Taking children for walks, whatever the weather, is one of the recommended exercises

A new project is being introduced in Nottingham after a report by Sports England found that one in three children in England do less than 30 minutes of physical activity a day.

This is half the government recommended daily amount.

Girls are less likely to meet their daily amount than boys, and, according to the report, children from poorer backgrounds do the least exercise.

To tackle this issue, Positive Futures Rushcliffe is starting a ‘Junior Outlaws Healthy Hearts’ project, where primary schools in Nottingham will offer a six-week programme to engage children in a healthy lifestyle.

The programme will include sports clubs, workshops, activity sessions and lessons to teach children how to make healthy and educated choices.

The official government guidelines say that children should do at least 60 minutes of physical activity every day, 30 minutes during the school day and 30 minutes after school.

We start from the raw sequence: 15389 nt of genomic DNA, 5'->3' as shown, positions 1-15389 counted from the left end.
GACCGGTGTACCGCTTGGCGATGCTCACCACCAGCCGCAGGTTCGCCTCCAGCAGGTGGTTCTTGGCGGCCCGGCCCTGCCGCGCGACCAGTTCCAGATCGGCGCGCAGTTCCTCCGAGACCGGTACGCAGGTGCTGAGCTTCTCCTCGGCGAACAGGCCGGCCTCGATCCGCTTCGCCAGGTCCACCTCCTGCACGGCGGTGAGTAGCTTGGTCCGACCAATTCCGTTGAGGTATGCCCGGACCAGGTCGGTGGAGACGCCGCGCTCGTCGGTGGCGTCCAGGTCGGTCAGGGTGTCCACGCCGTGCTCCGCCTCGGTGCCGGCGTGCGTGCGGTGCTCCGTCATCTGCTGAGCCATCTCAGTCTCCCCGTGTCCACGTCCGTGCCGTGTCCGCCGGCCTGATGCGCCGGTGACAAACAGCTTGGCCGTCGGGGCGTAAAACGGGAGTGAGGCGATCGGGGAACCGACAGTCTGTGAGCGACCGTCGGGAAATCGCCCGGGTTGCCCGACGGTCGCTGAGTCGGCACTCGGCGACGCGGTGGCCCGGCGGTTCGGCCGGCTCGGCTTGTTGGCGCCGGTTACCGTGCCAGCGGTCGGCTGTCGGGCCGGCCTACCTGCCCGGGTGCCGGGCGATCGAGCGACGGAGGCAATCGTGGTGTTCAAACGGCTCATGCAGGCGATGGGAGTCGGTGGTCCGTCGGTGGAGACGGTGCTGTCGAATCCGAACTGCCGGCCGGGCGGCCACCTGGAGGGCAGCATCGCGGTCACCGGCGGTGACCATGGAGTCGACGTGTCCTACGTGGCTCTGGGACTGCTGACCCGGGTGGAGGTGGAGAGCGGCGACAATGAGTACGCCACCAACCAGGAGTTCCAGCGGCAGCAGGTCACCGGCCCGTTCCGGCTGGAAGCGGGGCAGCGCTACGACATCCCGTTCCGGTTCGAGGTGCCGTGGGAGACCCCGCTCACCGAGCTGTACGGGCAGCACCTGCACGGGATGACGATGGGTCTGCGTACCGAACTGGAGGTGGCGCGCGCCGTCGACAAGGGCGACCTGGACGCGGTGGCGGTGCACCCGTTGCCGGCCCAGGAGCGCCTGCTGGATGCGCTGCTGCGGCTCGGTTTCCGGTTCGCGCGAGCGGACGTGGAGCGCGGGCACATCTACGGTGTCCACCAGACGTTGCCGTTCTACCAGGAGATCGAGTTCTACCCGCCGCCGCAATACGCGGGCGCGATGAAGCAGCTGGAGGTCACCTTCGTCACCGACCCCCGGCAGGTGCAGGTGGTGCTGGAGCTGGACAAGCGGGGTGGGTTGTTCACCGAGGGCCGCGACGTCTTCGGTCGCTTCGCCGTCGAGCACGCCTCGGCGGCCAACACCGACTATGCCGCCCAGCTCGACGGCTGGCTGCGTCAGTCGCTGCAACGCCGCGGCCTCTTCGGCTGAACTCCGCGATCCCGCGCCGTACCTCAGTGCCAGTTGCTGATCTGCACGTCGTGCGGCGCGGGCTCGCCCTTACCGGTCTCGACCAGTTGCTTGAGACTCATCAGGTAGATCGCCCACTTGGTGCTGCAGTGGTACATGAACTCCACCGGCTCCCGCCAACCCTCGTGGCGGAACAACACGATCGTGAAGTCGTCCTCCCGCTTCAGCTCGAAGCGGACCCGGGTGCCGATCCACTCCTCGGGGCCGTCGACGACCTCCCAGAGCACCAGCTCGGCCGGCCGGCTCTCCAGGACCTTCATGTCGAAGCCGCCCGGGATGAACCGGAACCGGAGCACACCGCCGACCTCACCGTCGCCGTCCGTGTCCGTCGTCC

“An active child is a happier child”

But the Sport England report reveals that only 28 percent of children achieve that amount.

Sports Minister, Mim Davies, released a statement saying “We know that an active child is a happier child and efforts must be stepped up to encourage young people to live healthy, active lives.”

The Positive Futures project will also focus on educating children on how to make healthy eating choices through workshops and activities

Trent Bridge, the scheme that covers Positive Futures, is also opening a new sports hall in Radcliffe on Trent to encourage children to join their sports clubs, including football and dodgeball.

The survey found:

  • one in six children was active for 60 minutes every day
  • one in four was active across the week, but didn’t do 60 minutes every day
  • one in three did less than an average of 30 minutes a day
  • children aged nine to 12 were the most active every day
  • 20 percent of boys and 14 percent of girls were active every day
  • the gap between girls’ and boys’ activity levels widens from the end of primary school